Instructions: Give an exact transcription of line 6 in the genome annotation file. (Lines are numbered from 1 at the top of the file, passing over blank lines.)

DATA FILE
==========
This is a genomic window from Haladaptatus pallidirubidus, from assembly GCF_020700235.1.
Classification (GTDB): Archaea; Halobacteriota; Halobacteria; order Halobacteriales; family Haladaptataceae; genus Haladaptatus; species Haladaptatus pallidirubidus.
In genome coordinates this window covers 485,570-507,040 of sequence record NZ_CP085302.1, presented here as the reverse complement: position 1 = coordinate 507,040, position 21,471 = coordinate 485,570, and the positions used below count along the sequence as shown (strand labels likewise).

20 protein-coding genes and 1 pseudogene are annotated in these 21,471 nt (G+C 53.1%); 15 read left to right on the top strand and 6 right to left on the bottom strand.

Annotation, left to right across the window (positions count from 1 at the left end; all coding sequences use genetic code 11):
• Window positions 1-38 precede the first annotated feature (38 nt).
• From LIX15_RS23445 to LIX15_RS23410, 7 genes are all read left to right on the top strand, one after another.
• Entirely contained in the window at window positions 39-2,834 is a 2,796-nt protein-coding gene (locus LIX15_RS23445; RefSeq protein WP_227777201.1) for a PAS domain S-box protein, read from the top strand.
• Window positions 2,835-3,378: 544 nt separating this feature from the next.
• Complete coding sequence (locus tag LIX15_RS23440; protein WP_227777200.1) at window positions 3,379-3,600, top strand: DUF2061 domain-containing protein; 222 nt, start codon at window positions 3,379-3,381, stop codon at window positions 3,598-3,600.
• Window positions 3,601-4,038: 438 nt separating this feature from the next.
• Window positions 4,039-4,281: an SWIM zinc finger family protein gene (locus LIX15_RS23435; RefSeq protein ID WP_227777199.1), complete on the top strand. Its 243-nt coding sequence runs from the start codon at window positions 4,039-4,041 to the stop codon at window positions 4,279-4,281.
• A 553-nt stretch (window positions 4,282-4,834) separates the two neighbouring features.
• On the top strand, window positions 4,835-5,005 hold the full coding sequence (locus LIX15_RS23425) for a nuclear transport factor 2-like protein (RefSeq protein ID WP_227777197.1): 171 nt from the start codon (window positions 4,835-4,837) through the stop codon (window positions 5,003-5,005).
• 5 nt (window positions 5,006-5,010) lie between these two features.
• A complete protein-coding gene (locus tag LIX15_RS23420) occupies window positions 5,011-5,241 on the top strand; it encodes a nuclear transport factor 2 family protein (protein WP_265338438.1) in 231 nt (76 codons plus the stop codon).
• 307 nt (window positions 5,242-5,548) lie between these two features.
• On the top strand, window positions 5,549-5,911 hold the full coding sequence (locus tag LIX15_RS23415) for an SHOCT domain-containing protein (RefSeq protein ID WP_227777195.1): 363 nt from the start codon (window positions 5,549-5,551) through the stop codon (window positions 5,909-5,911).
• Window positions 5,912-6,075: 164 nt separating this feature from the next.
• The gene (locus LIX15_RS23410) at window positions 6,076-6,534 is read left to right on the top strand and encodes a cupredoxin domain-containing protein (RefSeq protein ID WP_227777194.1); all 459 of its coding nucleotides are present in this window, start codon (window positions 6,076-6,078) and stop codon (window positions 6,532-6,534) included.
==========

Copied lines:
• Window positions 1-38 precede the first annotated feature (38 nt).